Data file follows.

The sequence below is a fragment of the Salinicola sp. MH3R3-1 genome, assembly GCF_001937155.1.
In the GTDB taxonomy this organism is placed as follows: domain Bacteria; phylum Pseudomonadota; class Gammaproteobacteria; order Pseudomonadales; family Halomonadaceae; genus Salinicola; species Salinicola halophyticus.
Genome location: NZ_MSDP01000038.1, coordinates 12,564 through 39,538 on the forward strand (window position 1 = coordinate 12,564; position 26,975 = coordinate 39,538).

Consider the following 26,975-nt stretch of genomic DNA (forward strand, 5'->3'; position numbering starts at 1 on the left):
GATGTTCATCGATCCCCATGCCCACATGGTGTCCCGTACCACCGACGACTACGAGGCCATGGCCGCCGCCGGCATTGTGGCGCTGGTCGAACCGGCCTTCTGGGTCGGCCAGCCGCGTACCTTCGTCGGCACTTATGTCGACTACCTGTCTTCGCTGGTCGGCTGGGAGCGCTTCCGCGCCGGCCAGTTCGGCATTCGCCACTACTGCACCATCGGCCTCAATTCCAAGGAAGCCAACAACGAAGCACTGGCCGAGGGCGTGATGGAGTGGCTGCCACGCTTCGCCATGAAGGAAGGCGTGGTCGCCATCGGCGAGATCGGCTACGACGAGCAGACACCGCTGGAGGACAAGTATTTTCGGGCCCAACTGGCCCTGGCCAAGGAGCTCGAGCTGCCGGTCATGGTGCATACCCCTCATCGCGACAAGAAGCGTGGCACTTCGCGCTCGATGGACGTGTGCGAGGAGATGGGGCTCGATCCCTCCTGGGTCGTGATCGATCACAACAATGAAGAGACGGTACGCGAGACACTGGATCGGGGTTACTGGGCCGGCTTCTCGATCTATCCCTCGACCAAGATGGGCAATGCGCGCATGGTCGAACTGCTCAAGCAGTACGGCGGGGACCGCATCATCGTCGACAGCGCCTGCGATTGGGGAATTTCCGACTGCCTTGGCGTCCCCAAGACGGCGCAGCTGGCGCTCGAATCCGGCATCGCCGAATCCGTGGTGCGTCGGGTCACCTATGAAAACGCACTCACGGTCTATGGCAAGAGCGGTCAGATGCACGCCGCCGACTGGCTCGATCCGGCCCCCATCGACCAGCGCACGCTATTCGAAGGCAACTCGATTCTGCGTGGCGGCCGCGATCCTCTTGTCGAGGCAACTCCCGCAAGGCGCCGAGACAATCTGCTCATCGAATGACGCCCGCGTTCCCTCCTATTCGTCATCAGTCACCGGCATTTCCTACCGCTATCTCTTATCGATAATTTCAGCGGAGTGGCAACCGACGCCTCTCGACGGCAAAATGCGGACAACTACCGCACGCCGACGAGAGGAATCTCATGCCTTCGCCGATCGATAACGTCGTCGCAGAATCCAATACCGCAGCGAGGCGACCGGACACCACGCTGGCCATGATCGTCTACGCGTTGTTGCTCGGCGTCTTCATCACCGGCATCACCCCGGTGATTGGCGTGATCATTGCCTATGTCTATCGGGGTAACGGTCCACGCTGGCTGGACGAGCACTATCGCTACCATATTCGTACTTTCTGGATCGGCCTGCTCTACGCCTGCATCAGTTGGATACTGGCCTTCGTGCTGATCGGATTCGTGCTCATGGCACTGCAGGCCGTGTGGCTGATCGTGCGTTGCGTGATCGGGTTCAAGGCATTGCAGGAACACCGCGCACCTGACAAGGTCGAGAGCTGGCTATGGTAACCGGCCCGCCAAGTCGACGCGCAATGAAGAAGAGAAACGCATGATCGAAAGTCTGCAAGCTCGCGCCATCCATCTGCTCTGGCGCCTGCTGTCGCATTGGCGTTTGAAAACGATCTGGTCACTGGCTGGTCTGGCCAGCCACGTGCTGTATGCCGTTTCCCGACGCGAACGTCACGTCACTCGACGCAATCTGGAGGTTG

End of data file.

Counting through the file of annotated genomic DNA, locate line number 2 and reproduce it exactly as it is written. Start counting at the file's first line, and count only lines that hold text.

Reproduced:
In the GTDB taxonomy this organism is placed as follows: domain Bacteria; phylum Pseudomonadota; class Gammaproteobacteria; order Pseudomonadales; family Halomonadaceae; genus Salinicola; species Salinicola halophyticus.